Mr. Skinner was convicted and sentenced to death in March 1995 for having killed Twila Busby and her two adult, mentally-challenged sons Randy Busby and Elwin "Scooter" Caler, shortly before midnight on New Year's Eve of 1993. Before the trial, former Gray County District Attorney John Mann obtained DNA testing and those results were admitted against Mr. Skinner during trial. DNA testing of two of the blood stains on Mr. Skinner's shirt were consistent with Twila Busby's DNA, while a third blood stain was consistent with Mr. Skinner's DNA. DNA testing of blood stains on Mr. Skinner's jeans showed a mixture of blood from Twila and her son Elwin, and two other blood stains were consistent with Elwin's DNA. A forensic scientist testified at trial that 1 in 5.5 billion people (at the time, the population of the earth) would have the same seven DNA probes identified in the blood stains as belonging to Twila, Elwin, and Mr. Skinner. In 2000, former District Attorney John Mann again submitted several items of evidence for DNA testing. The results of some of the items were inconclusive. The testing on the hair found in the right hand of Twila showed a profile that was consistent with both Twila and Mr. Skinner. All evidence was available for forensic testing prior to trial had Mr. Skinner's attorneys Harold Comer and Kenneth Fields chosen to do so. They made a strategy decision to not have it done.

Years later on appeal, as he sat on death row, Mr. Skinner argued that his attorneys were ineffective for failing to pursue DNA testing.

In November 2005, lead defense trial counsel Harold Comer testified during a federal evidentiary hearing and explained the trial strategy, which included (1) that the defense hired a DNA expert who evaluated the State's evidence and found no basis for challenging the results; (2) that certain DNA test results, such as for the blood stains on Mr. Skinner's clothing, had been damaging to the defense's case and counsel did not want to run the danger of uncovering even more damaging evidence; (3) that the defense's blood spatter expert determined that widespread amounts of blood stains on the clothing Mr. Skinner was wearing when he was arrested a few hours after the murders were inconsistent with Mr. Skinner's story that he had lain comatose on the sofa only a few feet away from where Twila was beaten and strangled to death; and (4) that Mr. Skinner's videotaped statement to police about how he and Twila had fought with a stick (which police found imbedded with blood and hair, and laying near Twila's body) was also inconsistent with Mr. Skinner's alibi.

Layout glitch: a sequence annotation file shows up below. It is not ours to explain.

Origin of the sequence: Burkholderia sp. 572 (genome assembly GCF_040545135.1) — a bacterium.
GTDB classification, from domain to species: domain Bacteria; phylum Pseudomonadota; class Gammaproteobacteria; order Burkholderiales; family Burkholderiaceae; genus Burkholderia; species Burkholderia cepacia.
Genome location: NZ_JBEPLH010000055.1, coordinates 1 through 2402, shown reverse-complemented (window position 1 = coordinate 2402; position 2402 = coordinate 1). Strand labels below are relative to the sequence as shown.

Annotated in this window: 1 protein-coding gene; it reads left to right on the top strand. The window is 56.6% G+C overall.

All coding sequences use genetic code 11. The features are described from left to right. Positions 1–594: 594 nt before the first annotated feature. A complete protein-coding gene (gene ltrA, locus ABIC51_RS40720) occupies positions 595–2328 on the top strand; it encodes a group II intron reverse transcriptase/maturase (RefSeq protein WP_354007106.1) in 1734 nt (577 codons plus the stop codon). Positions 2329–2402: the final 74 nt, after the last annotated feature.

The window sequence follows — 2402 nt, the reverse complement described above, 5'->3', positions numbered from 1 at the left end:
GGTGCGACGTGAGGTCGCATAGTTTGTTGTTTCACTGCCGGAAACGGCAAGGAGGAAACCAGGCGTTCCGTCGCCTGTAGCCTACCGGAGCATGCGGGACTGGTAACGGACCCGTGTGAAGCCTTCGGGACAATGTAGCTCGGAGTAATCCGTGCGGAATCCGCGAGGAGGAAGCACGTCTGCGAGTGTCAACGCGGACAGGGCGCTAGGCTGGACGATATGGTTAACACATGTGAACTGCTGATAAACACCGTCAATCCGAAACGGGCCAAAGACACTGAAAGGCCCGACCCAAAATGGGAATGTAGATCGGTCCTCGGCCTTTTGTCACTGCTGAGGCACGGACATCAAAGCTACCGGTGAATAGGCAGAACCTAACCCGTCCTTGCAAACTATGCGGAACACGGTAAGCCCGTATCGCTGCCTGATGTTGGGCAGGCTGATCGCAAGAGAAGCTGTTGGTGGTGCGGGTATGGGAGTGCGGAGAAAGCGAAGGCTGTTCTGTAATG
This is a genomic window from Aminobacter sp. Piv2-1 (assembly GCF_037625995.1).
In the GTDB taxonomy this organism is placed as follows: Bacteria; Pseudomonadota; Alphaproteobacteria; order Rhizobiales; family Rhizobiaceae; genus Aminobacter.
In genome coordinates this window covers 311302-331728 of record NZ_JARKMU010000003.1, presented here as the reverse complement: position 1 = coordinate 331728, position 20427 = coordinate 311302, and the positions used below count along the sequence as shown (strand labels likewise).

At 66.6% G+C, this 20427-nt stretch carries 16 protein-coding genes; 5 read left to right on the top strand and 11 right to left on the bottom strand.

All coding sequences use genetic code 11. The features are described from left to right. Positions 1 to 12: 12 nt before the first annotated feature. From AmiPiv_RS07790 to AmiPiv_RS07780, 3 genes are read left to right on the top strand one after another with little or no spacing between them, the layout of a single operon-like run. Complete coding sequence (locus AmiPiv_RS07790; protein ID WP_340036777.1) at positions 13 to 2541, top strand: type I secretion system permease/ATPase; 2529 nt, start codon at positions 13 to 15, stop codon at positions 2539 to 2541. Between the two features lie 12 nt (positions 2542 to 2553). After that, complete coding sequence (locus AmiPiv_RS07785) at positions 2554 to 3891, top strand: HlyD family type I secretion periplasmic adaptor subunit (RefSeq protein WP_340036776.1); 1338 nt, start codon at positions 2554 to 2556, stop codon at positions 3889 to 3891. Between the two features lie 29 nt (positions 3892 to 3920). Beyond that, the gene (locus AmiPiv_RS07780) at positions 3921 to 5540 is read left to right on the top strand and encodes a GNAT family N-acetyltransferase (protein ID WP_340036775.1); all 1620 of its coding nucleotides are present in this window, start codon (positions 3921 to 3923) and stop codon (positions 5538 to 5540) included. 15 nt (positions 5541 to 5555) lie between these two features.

The United States District Court held that Mr. Skinner was represented at trial by competent counsel who made a reasoned strategic decision to not seek DNA testing, and denied relief on this ineffective assistance of counsel claim. The Fifth Circuit found that reasonable jurists would not debate the decision, and the United States Supreme Court denied review.
 Additionally, Mr. Skinner filed two motions with the trial court (in 2001 and 2007) seeking post-conviction DNA testing. Both times, the trial court and the Court of Criminal Appeals found that Mr. Skinner was unable to show that there was a reasonable chance that additional testing could exonerate him, and therefore denied the motions. In both instances, Mr. Skinner failed to ask the Supreme Court for certiorari review.
Nearly 15 years after trial, Mr. Skinner tried another tactic -- arguing for the first time that current Gray County District Attorney Lynn Switzer is violating his civil rights by not allowing him to conduct additional DNA testing. Although nothing prevented Mr. Skinner from filing a civil rights lawsuit earlier, he did not initiate this attack until after the trial court ordered his execution for February 2010. followed the Switzer letter with a direct quote from her.
"As District Attorney for the citizens of Gray County, I give great weight to the wishes of the victims' families, and particularly in this case, to the family of Twila Busby and her sons, Elwin and Randy. I have been in communication with the immediate family of these victims and my position regarding the DNA evidence controversy is fully supported. There have been so many questions, speculations, allegations and outright misrepresentations in this case that it has been difficult to stand silent until the civil suit was resolved. I made the decision to defend against this suit with an eye not only on Mr. Skinner's case but on past and future cases as well. I knew that there were ramifications for District Attorney's all across the state, especially where the defendant waits so long before even filing a civil rights lawsuit. I felt that it was important to stand firm, something that is not always easy to do. If defendants are allowed to "game the system" then we will never be able to rely on the finality of the judgments entered in their cases. I know that it has been hard on the family and friends of Twila, Randy and Elwin and I appreciate their feelings of frustration and hurt.